CHT Art Camp, coming March 27 – 30, 2020 in New Braunfels, Texas at Newcombe’s Tennis Ranch. Our biennial “mini” conference featuring Texas instructors. Time together with CHT fiber and textile friends from around the state.
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San Antonio Weaves at the World Heritage Festival, Sept 8, 2018
THREADS OF TIME:
SPINNING, WEAVING AND DYEING AT THE MISSIONS
Mission Espada, 10040 Espada Rd, San Antonio, TX 78214
San Antonio weavers and spinners will join with the National Park Service to highlight the process of making cloth. Weaving, spinning and dyeing were all part of life the missions during the period of Spanish settlement.
On September 8 join the San Antonio Handweavers Guild and the National Park Service for weaving demonstrations and family-friendly activities at the only World Heritage site in Texas. Free.
The William J. Hill Texas Artisans and Artists Archive:
A Tool for Researching 19th century Texas Needleworkers and Weavers
Presented by Michelle Verret Johnson
on Saturday September 15th 10:00am – noon
2723 Commerce, Suite 106 Houston, TX 77002
Everyone is welcome.
Created by the Bayou Bend Collection and Gardens and the Museum of Fine Arts, Houston, the Hill Archive is a freely-searchable online archive that documents the lives, work, and products of Texas artisans and artists through 1900. Named for the late Houston collector and Bayou Bend supporter William J. Hill, the archive is intended to facilitate research, understanding, and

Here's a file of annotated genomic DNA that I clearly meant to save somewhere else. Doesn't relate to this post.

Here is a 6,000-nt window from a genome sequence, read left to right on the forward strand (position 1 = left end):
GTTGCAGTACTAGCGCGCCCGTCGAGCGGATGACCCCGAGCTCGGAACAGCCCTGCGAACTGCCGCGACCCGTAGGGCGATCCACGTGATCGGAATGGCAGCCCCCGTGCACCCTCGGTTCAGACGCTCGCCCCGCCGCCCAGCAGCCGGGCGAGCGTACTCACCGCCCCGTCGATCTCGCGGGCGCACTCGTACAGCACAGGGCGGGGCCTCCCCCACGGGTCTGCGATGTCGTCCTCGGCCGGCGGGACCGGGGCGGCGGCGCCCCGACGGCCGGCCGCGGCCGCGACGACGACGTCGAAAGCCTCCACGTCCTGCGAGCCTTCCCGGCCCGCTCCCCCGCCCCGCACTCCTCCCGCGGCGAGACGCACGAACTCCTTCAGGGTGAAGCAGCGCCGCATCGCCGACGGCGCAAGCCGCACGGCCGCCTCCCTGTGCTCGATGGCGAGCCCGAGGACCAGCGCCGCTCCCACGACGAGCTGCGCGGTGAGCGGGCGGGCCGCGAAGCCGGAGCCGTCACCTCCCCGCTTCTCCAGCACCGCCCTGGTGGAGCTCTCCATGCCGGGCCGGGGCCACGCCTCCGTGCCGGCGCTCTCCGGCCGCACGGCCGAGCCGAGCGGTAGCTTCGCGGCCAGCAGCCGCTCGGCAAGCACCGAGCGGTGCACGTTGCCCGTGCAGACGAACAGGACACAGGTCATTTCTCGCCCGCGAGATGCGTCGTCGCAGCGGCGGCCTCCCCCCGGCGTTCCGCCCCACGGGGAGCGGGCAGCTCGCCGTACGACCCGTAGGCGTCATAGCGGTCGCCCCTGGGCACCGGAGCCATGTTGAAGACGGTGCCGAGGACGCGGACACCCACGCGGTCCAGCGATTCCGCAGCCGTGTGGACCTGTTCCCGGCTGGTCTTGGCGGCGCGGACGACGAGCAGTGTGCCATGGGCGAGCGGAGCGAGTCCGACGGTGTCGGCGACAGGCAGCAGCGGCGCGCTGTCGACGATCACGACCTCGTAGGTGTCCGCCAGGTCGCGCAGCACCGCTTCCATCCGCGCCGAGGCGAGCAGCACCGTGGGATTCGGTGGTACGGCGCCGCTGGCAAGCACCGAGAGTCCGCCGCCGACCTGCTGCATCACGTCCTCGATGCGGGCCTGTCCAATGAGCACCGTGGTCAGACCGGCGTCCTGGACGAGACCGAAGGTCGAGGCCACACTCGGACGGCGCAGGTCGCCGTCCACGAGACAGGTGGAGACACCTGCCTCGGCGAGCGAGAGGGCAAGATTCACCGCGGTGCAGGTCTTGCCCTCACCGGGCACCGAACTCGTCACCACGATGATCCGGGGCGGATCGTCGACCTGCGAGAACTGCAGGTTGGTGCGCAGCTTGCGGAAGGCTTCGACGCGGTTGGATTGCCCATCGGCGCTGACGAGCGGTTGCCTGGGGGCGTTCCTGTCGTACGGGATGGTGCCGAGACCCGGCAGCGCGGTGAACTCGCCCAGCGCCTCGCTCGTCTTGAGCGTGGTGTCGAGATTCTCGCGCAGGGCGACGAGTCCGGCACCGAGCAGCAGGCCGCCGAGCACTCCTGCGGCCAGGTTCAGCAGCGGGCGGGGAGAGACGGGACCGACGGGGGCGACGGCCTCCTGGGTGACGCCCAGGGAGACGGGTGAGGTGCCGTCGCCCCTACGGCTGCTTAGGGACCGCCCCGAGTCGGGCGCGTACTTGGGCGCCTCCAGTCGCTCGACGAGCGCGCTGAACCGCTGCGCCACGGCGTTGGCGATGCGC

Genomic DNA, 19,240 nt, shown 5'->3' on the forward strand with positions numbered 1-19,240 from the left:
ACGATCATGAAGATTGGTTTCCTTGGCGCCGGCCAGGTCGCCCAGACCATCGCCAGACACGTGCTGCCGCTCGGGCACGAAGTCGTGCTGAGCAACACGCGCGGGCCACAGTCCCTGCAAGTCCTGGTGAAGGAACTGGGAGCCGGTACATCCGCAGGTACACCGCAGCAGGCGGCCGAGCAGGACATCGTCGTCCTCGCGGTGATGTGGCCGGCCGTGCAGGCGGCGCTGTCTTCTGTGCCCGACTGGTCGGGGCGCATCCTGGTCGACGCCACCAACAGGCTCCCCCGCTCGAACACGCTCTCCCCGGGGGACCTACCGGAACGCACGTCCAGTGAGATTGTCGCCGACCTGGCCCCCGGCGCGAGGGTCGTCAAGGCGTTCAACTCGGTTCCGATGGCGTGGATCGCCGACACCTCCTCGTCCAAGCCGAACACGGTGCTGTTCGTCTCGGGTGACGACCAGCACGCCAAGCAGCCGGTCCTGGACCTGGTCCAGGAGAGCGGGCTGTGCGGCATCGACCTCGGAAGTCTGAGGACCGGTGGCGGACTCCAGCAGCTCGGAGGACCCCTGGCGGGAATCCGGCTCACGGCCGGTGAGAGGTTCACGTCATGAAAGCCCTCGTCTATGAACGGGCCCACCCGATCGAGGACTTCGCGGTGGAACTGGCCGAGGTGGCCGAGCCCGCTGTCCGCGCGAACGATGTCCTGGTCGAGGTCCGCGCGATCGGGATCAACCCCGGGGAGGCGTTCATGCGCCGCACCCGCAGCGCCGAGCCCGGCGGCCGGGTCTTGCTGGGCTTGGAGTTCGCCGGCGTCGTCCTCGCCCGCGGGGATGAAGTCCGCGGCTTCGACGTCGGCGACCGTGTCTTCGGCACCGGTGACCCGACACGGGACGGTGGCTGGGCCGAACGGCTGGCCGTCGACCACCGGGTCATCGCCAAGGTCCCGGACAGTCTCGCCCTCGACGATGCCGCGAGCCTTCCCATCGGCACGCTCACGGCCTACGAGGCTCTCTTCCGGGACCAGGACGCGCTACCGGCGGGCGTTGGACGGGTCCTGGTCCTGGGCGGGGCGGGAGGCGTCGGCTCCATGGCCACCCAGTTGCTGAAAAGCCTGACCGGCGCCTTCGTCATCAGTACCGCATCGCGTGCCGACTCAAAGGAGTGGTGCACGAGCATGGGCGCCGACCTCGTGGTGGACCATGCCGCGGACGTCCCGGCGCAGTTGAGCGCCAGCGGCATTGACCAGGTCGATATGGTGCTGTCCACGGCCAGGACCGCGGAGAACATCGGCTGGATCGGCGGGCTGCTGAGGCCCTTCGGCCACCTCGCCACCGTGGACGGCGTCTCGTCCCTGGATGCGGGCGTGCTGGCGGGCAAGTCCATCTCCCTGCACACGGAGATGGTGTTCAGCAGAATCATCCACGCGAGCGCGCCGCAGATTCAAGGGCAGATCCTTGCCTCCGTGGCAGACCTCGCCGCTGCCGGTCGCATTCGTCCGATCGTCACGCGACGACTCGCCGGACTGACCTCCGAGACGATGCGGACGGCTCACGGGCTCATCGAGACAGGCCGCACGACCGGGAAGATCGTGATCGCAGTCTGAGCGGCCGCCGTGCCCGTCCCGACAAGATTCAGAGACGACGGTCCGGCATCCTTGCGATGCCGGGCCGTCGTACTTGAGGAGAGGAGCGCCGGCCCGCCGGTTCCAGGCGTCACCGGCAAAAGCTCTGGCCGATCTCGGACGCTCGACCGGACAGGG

appreciation of Texas decorative arts, as well as painting, photography, and other media.
One of the more exciting avenues of research made available by the Hill Archive is that of needleworkers and weavers. Records of amateurs as well as professionals are included with images of their work, advertisements, and tools of the trade. This presentation will highlight examples of these records, provide tips for searching and browsing the Hill Archive, and discuss avenues for further research of these 19th century textile artisans.
One of the more exciting avenues of research made available by the Hill Archive is that of needleworkers and weavers.
The Hill Archive went live in January 2013 with 6,000 records, and its online content now boasts of over 100,000 records. The Hill Archive aims to bridge the gap between the vast array of 19th century Texas decorative arts and the noticeable lack of published research on the artisans and artists who created the objects. As a result, The Hill Archive is a hybrid database that consists of census records, city directory entries, research notes, newspapers, manuscripts, ephemera, correspondence, and objects from a variety of institutions and private collections across Texas.
Michelle Verret Johnsonjoined the William J. Hill Texas Artisans and Artists Archive as Project Manager in April, 2014. She holds a Master of Library and Information Science from Louisiana State University and a Master of Arts in History from the University of Louisiana at Lafayette. She is an avid embroiderer and accumulator of family needlework and textiles.